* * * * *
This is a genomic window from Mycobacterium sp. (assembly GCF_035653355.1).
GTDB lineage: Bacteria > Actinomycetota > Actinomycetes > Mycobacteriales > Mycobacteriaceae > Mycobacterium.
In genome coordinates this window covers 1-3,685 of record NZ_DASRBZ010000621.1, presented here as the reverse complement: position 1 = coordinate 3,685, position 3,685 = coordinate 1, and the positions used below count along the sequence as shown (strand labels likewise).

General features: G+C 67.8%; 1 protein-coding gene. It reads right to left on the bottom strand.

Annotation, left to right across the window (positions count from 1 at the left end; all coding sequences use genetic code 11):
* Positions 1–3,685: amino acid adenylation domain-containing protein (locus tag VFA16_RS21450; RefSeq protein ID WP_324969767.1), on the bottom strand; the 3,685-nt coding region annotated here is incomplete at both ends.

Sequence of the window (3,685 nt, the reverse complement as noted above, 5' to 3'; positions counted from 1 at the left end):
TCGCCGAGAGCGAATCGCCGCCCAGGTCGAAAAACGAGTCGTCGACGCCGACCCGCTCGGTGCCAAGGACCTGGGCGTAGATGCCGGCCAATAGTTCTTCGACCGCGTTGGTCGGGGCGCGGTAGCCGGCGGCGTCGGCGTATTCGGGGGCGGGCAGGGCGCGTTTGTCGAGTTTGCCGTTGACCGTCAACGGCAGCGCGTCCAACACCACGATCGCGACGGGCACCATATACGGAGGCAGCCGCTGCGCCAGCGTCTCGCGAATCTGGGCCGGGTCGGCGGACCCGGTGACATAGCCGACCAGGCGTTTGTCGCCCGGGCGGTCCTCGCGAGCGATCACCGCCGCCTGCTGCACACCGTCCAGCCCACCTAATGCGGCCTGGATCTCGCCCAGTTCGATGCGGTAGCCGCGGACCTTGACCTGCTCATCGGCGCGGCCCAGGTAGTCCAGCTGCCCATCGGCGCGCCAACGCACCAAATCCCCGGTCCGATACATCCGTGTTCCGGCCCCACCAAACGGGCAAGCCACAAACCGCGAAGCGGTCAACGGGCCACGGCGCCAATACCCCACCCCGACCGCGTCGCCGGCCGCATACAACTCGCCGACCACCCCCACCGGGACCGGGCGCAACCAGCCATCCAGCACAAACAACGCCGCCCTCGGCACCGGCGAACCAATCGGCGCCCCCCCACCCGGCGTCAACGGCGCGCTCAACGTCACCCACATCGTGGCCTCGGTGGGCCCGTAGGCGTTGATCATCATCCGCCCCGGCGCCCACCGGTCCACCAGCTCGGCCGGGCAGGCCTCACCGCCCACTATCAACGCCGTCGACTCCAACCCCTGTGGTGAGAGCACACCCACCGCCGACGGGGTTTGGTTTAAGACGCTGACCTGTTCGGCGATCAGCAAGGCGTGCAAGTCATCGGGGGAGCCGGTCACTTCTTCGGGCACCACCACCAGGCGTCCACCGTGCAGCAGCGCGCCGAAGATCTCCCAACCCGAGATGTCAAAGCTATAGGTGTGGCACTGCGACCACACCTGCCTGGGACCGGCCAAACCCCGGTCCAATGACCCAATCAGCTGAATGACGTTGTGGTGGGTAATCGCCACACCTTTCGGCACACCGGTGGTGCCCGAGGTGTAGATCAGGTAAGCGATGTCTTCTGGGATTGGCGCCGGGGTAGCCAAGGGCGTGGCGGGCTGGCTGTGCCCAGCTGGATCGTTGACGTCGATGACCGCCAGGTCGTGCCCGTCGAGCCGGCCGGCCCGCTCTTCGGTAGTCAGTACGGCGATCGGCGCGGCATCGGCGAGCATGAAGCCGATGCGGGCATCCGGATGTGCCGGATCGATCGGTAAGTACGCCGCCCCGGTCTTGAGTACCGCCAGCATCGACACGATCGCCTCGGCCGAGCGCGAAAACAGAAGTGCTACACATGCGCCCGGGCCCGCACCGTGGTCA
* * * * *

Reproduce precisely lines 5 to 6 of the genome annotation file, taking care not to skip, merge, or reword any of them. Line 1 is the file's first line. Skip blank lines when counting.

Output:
Annotation, left to right across the window (positions count from 1 at the left end; all coding sequences use genetic code 11):
* Positions 1–3,685: amino acid adenylation domain-containing protein (locus tag VFA16_RS21450; RefSeq protein ID WP_324969767.1), on the bottom strand; the 3,685-nt coding region annotated here is incomplete at both ends.